In Our Own Backyards: The Need for a Coordinated Judicial Response to Human Trafficking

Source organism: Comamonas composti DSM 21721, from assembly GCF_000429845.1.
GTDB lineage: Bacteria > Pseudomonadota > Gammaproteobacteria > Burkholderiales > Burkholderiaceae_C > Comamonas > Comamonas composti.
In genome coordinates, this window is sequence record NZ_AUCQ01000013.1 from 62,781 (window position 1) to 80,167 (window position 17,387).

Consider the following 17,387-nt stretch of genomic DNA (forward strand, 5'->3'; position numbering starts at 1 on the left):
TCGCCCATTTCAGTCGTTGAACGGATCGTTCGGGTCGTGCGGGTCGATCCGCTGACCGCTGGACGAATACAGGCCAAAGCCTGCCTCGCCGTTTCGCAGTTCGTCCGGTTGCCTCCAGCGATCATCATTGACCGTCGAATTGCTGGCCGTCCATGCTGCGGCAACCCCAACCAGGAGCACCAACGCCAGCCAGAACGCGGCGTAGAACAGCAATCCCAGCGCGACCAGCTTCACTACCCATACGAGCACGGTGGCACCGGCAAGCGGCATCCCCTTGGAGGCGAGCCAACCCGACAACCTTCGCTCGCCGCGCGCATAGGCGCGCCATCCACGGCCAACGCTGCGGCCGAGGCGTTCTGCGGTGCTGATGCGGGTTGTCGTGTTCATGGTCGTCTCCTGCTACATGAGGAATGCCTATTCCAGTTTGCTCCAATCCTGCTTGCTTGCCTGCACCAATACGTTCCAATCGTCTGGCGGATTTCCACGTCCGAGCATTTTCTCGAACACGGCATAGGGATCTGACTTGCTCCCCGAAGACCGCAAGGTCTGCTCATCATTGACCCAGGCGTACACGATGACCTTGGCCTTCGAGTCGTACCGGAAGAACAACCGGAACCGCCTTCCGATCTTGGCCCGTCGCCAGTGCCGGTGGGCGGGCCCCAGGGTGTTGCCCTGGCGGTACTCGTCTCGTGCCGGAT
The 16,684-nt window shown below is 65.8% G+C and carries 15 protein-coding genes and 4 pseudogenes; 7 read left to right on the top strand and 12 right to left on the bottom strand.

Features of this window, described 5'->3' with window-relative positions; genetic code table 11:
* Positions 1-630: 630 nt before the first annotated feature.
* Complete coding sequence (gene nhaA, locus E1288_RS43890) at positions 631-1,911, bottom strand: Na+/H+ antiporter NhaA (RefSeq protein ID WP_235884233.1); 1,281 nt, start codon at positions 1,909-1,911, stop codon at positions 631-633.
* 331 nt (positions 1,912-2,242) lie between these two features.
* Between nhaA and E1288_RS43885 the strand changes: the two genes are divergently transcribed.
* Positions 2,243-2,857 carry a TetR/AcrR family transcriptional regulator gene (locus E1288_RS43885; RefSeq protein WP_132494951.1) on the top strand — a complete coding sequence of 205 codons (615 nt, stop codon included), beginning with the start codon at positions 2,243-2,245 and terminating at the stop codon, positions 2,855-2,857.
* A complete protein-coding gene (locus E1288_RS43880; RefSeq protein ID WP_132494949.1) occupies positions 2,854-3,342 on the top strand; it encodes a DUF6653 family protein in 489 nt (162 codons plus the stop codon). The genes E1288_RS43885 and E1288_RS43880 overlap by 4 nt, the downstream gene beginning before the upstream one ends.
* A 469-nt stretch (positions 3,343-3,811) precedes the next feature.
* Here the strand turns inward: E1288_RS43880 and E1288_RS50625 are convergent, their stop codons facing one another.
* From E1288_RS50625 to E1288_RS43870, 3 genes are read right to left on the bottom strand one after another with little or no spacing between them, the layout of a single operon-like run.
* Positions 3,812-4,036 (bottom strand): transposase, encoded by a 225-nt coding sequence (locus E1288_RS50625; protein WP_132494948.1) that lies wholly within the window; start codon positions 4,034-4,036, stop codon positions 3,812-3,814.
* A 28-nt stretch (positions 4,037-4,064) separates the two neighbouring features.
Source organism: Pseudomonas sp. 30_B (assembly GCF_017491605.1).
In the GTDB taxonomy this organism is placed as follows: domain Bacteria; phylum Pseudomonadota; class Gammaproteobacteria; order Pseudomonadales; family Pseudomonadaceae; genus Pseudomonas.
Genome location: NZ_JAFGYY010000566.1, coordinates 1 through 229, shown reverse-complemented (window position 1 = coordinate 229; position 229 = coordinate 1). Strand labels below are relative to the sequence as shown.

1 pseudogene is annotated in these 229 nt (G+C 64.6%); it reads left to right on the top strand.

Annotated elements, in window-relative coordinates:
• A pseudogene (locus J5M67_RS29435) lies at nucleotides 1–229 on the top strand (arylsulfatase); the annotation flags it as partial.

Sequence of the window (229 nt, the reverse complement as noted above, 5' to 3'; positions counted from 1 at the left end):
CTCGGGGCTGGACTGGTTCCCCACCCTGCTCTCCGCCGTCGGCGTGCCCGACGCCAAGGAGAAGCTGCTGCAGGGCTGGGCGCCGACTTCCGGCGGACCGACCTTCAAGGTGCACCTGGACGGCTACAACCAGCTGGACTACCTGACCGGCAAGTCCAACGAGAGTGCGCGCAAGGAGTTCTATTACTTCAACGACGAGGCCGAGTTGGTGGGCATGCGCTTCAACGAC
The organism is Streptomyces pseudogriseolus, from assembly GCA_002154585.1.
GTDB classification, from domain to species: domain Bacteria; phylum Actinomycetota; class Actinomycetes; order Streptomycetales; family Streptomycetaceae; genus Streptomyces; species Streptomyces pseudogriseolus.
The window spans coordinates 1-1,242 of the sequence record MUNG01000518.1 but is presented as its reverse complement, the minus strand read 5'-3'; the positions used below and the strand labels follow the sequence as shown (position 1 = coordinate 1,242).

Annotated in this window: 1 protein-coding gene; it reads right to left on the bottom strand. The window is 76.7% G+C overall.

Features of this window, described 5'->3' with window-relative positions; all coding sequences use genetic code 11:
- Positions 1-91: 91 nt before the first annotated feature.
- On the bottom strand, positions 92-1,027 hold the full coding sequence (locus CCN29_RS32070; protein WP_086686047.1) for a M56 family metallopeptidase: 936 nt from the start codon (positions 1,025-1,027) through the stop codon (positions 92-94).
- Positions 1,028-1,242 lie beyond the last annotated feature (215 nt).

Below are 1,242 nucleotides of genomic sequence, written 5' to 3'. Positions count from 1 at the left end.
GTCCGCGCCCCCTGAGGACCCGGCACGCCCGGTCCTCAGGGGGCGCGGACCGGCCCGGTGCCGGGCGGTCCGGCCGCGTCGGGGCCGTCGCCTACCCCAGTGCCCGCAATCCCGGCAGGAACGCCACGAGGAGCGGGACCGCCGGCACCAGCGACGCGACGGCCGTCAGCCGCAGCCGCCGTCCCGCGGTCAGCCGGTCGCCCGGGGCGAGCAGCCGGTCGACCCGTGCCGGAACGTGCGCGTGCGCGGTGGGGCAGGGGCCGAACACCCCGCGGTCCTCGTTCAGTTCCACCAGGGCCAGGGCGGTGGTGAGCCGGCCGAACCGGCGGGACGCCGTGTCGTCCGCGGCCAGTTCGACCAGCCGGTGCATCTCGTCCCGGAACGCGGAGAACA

In a relatively short period of time, New York State has put itself at the vanguard of the battle against human trafficking. New York has passed several laws criminalizing sex and labor trafficking, I recognized that anyone younger than eighteen years of age arrested on prostitution charges is a “sexually exploited child” and a “victim of a severe form of trafficking,” and, most recently, provided a way for sex trafficking victims to vacate their prostitution convictions.  In the years since these laws took effect, I have observed that our understanding of the dynamics of domestic and foreign sex trafficking, both locally and domestically, has improved. The trafficking cases that are seen in the Human Trafficking Intervention Court (HTIC), over which I preside, provide a glimpse of this expanded understanding. These cases discredit the popular notion that modem day slavery and the sexual enslavement of girls, women, and foreign undocumented persons do not occur “in our own backyards.” And yet, despite this improved understanding, defendants arrested on prostitution charges are not generally recognized as victims, but are charged as criminals. The criminal justice system has been unable to adequately identify those defendants that might be victims of trafficking. To date, there has been very little scholarship analyzing either New York’s human trafficking laws or the role prostitution diversion courts play in identifying trafficking victims and providing alternatives to incarceration. This article addresses the different types of trafficking cases that are intercepted through the criminal justice system, the current state of sex trafficking law in New York, and, finally, the role of the HTIC in identifying and providing solutions for trafficking victims. It also addresses the necessity of creating a coordinated judicial response to this human rights problem, and recommends ways that this can be accomplished.

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